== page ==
March 1997
s m u g
by Leslie Harpold

No Free Lunches

It sounds like a musical to me. I imagine scads of scantily clad showgirls with big headresses kicking it Vegas Style as they dance and sing the praises of Olestra®, the fat substitute.

Oh! Oh! O- Les- Tra - eat it up and the pounds melt right away! And your favorite treat - will taste more sweet, when you know that it will not make you gain!

Yeah, something like that. But right when the curtain for the second act is about to go up - the stage manager realizes that there's no one there to go on stage - the babes are duking it out in the ladies room for a seat - foolish chicks actually ate the stuff!


Oops, did we forget to mention that? Our good friends at Proctor & Gamble bring up this lovely fat substitute that will make us sick. And the government says that's okay. As long as they remember to warn us, we deserve everything we get, right?

Here's a little more info:

In June, the FDA approved a new fake fat - Olestra®. Unlike some of the earlier substitute fats like Simplesse and Avicel, which are already on the market, Olestra® doesn't get absorbed by the body; but it still goes through the digestive track. Since it doesn't get absorbed it goes straight through our digestive system. This miracle fat (as some people call it), was developed by Proctor & Gamble. It works by being so indigestible that it wholly bypasses any means that would allow your body to absorb it.

One of the most important things is that these fake fats reduce the fat and calories while keeping the texture of real fat. While most of the other fats substitutes can't withstand the cooking temperatures like natural fats, Olestra® seems to be able to. Since Olestra® is chemically made with sucrose and fatty acids, it is a lot like natural fat in chemical composition and can withstand these temperatures.

Did I mention it caused liver cancer in some of the animal testing groups?

This stuff has been around since 1975 when Proctor & Gamble went to the FDA to get it approved as a drug and it failed repeatedly so they gave up in 1988. In 1987, they attempted to gain approval as a calorie free substitute for cooking oil, and under the guise of being in the food category, it passed. It was planned to begin the marketing in 1990 in cheese puffs and cookies, but then the FDA pulled its approval pending further testing.

Miracle or Debacle?

Well, what could possibly be wrong with it if it saves a few calories? For starters, it seriously depletes the body's vitamin supply of vitamins A, D, E and K. If you eat eighteen Olestra® (also known by the brand name Olean®) potato chips a day your blood cartenoid levels will reduce by 50%. In another study, it only took six chips a day to reduce beta carotene levels by 50%. If you have a bleeding disorder, your depletion of vitamin K could be very serious. In some animal studies it caused liver cancer. In another, it caused lung cancer. But you'll die thin! If you think that will help keep the pounds off, try chemotherapy!

Proctor & Gamble Says This:

On January 24, 1996, Proctor & Gamble introduced Olean® brand fat replacer, a breakthrough, calorie-free fat replacement ingredient that can fully replace the added fat and cut calories in salted snacks and crackers, while still delivering great taste.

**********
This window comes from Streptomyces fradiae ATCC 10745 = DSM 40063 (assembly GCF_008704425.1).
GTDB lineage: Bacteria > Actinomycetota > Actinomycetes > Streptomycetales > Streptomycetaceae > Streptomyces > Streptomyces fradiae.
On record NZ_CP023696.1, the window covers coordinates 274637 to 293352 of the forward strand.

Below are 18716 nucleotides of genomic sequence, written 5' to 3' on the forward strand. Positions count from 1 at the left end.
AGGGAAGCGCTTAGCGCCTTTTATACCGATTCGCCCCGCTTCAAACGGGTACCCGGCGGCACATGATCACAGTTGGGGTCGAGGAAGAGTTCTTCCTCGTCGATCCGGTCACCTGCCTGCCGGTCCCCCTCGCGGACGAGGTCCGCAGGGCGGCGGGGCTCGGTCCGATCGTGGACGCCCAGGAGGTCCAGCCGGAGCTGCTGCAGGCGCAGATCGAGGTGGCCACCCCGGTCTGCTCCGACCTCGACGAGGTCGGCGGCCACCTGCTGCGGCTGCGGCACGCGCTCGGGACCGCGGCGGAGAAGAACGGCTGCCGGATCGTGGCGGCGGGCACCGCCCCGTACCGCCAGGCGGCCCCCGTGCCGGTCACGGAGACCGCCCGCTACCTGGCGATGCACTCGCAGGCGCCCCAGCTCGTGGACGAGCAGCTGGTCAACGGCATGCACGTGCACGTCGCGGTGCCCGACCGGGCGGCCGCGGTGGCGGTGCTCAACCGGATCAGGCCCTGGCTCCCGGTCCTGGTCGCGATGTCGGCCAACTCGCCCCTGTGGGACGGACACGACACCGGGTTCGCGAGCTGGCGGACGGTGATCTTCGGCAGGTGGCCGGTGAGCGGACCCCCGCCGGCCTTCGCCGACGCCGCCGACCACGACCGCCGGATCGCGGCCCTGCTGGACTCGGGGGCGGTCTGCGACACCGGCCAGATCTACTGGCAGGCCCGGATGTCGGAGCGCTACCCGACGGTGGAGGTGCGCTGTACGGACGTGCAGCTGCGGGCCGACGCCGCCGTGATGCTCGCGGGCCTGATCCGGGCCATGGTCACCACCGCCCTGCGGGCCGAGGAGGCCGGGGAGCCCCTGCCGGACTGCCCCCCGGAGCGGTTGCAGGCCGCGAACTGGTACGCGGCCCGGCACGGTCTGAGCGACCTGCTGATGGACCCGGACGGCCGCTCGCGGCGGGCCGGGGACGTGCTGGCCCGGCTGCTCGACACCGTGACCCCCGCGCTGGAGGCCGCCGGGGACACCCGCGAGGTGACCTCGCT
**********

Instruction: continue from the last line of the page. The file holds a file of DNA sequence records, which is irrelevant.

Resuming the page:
For those who enjoy snack foods, Olean® will provide new options that have little or no fat and far fewer calories. For example, a bag of potato chips made with Olean® will contain 0 grams of fat and about 70 calories - compared with a one-ounce bag of regular potato chips which contains 10 grams of fat and about 150 calories.

And I haven't even mentioned the part of the warning where they warn you about anal leakage.

Does this mean that I can no longer trust my body to warn me of its major functions if I want a few Pringles? I think my life will be a little better - not to mention less embarrassing - without a snack - thanks. The sin of all sins - being fat - is worth whatever suffering we must endure to avoid it.

Who will buy this stuff? Plenty of people.

Who are these folks? We can kid ourselves and say that all kinds of people will buy Olean®.

Women. Women of all sizes and shapes who are fat, fear fat, think they are fat, - all manner of women. There will be male consumers of Olean® enhanced foods, certainly, but all the marketing, all the literature for low fat, low calorie, sugar and hazard free food has been directed at women. There is no reason this should be any different. As it stands, I have to admit that Elle MacPherson in "Sirens" epitomized my feminine ideal. Is that right? Perhaps not. Is that honest - is that the answer I get when I dig deep into my soul and ask who'd like to be staring back at me in the mirror every day? Yes. This raises - yet again - the timeless question...

"What Price Beauty?"

Well, if loss of valuable nutrients, cancer risk, anal leakage, stained underwear, diarrhea, and stomache cramps are the toll, you can bet I won't be munching on any enhanced foodstuffs. The kicker is that P&G knew that no matter how awful the side effects people would buy. Any small glimmer of hope in the battle of the bulge is marketable. Is that Proctor & Gamble's fault? No. That's a whole other subject. However, this goes beyond capitalism and well into a certain kind of mass maiming. Because the clear message here is no matter how unpleasant you feel, no matter what the toll on your health is - being thin is the ultimate goal. Call me crazy, but doesn't that totally negate the thin is healthier argument?

It's all a dangerous game, and I'm not willing to play.

back to the junk drawer

and such
and such

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